A Riemann surface $X$ is a connected complex manifold of complex dimension one. A homogeneous space is a manifold with a transitive smooth action of a Lie group. I guess there must be a classification of those Riemann surfaces which are also homogeneous spaces . . . however, I can't seem to find it.

5$\begingroup$ So you don't require the action to preserve the holomorphic structure? Eventually I think it doesn't matter at least in the closed case (where homogeneous $\Leftrightarrow$ genus $\le 1$). In the nonclosed case, it matters: the quotient of the hyperbolic plane by a loxodromic isometry is homogeneous as smooth manifold, but not as Riemann surface. $\endgroup$– YCorFeb 5, 2019 at 17:39

$\begingroup$ What if I include compact? This is what I am really interested in. $\endgroup$– Pierre DuboisFeb 5, 2019 at 18:07

$\begingroup$ Ok, so I guess yes, I would like that the action preserves the holomorphic structure $\endgroup$– Pierre DuboisFeb 5, 2019 at 19:46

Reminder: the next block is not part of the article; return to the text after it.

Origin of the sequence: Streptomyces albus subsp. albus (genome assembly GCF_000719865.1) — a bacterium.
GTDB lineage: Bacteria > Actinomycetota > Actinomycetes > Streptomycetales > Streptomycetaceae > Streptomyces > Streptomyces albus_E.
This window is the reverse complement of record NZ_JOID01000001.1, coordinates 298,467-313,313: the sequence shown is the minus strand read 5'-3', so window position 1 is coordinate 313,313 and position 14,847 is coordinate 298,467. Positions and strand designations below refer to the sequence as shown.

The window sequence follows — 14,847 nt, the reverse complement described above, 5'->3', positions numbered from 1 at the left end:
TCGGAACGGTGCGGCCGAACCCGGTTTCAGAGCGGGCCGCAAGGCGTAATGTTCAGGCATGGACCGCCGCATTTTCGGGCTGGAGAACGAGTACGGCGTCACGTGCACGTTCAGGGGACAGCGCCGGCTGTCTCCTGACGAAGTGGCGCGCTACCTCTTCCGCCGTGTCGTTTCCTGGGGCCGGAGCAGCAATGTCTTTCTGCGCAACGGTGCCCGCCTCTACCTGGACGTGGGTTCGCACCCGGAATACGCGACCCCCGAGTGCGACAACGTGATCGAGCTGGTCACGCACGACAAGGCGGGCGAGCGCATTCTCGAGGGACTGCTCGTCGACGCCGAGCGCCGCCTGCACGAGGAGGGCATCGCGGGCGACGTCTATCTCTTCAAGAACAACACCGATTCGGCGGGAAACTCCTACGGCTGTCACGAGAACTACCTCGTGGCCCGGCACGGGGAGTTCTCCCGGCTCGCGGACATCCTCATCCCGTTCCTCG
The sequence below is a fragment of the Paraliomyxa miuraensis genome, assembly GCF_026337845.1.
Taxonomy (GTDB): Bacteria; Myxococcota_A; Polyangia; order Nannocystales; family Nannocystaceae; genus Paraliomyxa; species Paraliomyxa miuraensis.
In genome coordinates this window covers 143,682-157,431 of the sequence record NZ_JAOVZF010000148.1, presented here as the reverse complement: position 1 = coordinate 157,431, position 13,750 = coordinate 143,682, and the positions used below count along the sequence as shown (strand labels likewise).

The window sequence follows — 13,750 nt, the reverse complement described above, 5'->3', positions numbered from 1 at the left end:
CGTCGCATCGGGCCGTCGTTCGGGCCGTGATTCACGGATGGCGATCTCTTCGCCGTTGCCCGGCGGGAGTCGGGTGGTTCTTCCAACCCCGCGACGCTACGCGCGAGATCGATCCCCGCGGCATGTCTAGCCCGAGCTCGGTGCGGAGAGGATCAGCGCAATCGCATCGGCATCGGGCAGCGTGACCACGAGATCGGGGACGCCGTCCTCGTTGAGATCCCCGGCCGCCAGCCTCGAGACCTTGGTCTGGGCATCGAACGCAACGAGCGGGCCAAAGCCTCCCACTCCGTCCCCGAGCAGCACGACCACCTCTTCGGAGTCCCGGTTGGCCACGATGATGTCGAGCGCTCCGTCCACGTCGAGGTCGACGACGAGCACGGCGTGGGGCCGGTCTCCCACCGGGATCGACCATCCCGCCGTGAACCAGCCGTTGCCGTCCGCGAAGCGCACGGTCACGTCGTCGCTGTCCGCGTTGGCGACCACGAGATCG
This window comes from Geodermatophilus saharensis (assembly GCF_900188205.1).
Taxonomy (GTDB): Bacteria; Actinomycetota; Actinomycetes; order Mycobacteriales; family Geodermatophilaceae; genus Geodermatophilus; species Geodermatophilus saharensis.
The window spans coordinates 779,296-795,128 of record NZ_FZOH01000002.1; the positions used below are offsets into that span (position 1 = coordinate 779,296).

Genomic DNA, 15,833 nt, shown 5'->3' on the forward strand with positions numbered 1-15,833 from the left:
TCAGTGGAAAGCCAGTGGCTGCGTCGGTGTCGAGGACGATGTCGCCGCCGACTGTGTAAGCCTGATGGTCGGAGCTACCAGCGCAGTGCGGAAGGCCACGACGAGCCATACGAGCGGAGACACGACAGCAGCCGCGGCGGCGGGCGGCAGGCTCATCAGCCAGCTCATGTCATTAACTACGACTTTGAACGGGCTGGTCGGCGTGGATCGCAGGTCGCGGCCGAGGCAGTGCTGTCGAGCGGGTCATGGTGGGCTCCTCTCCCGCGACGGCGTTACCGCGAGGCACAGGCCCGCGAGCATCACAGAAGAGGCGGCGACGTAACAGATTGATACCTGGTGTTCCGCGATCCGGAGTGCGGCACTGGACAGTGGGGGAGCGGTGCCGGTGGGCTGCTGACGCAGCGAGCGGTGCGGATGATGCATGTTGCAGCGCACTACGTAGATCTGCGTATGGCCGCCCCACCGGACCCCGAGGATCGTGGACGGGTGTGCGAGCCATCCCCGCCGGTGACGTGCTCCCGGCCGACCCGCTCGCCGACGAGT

1 Answer
If you only care about compact (oriented) surfaces, then it is easy to see that the only homogeneous examples are the sphere $S^2=\mathbb C P^1$ and the torus $T^2=S^1\times S^1$. Indeed, if $M$ is a compact homogeneous space, then its Euler characteristic is $\chi(M)\geq0$; so for an oriented surface this implies genus $\leq1$, as Pierre Dubois stated in his comment. Perhaps the references mentioned here can be helpful to you: How do you see that higher genus surfaces are not homogeneous?